Richard Kowalski, our Technical Manager for Doors and in-house door set guru, shares his thoughts on why door sets should be used in more builds.
Over Christmas, as the end of 2022 approached, I had some time to sit and ponder a big career milestone which passed earlier that year.
I’ve now hit the 25-year mark within the door industry having started out at the young age of 18. As I thought back to all those years ago, I can recall that the industry was pushing the use of door sets, trying to persuade developers and builders away from the traditional style of hanging doors on site.
Incredibly, a quarter of a century on and we are still beating that same drum – and unfortunately, it still feels as though we’ve made little progress within the industry. We are still pushing the use of door sets, and despite all the inherent benefits with regards to speed and ease of installation and stronger fire safety credentials, we find many customers still reluctant to use them. We are still talking about the ‘traditional’ way of installing doors. Why is this? How can we do a better job of communicating to our customers the benefits they’re missing when they don’t choose door sets for their development?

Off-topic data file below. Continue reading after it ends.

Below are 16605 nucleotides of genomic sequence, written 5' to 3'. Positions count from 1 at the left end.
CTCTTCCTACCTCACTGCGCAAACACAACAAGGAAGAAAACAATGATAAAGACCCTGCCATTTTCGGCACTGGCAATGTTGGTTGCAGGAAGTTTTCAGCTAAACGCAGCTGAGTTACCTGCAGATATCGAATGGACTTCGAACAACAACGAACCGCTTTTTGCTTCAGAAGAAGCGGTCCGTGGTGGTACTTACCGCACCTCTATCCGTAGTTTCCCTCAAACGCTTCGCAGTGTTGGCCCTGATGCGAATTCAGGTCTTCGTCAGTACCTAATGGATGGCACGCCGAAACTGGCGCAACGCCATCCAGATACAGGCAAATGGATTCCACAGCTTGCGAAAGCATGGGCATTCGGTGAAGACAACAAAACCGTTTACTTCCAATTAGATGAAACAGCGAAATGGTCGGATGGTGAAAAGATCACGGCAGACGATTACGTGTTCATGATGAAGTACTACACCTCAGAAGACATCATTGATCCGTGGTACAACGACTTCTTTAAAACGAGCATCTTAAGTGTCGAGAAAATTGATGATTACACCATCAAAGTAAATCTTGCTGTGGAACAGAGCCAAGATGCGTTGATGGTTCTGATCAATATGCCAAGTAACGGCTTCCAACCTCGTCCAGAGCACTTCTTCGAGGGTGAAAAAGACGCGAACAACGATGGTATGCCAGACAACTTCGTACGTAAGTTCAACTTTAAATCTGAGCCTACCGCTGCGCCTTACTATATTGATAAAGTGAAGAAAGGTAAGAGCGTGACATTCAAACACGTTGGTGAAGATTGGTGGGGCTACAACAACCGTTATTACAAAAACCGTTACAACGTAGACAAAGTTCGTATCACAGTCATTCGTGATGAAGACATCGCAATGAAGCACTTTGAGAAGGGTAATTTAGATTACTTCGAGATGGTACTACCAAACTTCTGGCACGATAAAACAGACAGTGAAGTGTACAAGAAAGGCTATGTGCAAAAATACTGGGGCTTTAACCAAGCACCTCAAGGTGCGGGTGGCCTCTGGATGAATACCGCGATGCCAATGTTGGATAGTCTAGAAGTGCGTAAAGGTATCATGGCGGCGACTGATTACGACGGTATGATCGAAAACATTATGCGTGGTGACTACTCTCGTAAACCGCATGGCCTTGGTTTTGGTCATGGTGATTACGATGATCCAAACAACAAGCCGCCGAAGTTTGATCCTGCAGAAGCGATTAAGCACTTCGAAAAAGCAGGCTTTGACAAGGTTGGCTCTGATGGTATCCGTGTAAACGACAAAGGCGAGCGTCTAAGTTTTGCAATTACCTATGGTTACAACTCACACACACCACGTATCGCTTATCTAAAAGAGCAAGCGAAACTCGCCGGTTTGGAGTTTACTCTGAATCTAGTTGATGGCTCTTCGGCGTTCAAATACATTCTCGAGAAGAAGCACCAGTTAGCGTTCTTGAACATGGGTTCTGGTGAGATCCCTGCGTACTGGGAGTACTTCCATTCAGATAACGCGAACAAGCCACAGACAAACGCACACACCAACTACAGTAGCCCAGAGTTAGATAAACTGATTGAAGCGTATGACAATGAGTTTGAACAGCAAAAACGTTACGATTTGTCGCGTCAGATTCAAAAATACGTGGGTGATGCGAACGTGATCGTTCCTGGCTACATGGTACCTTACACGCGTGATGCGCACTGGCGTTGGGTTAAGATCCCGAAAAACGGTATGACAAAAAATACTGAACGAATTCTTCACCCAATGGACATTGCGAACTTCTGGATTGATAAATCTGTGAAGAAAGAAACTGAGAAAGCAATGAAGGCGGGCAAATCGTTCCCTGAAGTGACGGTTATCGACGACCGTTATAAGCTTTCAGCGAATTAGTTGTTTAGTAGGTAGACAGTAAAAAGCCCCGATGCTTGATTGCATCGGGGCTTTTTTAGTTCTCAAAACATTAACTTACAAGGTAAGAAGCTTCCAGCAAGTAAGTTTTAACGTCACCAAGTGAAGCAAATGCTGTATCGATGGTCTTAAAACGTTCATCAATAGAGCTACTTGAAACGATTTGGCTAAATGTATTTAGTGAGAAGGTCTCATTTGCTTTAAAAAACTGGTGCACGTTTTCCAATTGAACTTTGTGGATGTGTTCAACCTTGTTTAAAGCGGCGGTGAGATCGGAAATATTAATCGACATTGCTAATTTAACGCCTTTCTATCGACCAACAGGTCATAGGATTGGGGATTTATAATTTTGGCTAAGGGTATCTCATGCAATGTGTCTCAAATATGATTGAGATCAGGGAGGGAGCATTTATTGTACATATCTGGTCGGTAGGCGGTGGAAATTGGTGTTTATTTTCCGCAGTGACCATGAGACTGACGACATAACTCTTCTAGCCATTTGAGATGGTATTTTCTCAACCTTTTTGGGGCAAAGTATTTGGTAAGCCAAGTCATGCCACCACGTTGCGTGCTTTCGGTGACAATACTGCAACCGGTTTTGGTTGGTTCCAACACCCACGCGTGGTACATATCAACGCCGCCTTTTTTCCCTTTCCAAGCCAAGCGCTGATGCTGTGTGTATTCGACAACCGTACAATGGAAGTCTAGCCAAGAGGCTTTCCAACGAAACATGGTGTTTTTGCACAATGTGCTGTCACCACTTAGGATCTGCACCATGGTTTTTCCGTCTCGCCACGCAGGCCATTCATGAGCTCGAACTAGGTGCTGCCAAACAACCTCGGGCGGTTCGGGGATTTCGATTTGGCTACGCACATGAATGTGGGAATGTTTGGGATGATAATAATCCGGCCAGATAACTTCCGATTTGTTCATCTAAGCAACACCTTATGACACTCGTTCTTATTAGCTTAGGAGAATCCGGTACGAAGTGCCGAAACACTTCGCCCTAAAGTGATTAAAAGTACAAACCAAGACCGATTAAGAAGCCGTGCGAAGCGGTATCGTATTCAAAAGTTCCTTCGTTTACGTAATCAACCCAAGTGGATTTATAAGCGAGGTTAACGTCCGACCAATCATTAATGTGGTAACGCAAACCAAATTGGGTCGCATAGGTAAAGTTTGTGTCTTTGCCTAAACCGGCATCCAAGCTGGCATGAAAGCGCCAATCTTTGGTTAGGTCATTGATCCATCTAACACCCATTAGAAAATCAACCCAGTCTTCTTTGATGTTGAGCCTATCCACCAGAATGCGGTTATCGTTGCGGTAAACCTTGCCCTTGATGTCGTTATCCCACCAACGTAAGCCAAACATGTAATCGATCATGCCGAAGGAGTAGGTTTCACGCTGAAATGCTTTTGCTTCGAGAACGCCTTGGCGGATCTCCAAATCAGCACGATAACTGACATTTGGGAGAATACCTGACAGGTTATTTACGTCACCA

With fire doors at the top of the fire safety agenda within the construction industry, door sets are, quite simply, the easiest solution to ensure that a door is compliant with statutory requirements.
Stairways ensures that every door set supplied is compliant, and crucially that all the components are tested together, so that the only thing needed on site is to ensure the door set is fitted correctly.
What many developers and site managers fail to appreciate is that if you don’t purchase a door set, it will be the responsibility of the installer and site team to ensure that the door set finally built onsite is compliant. That means they need to check and ensure that the frame is suitable for the door, the correct intumescent is used, the correct ironmongery used and so on. That is a lot of additional responsibility to fall on the shoulders of people not necessarily experienced in reading a fire certificate and who may lack the understanding of what is required for a door to be compliant.
So many people make the mistake of thinking that just because something says it is fire rated that it will be suitable to be used. In fact, the certification for a door has very specific rules which must be followed to ensure the door, once created in its entirety, is compliant. Failure to follow this could cause it to fail – which is not only a failure of compliance, but much more importantly could have serious, even deadly consequences for anyone using that building down the line.
I’ve said it before – and no doubt I’ll say it again; remember, the next time you need a fire door, buy a door set. It’s easier, safer and will save you time and effort.
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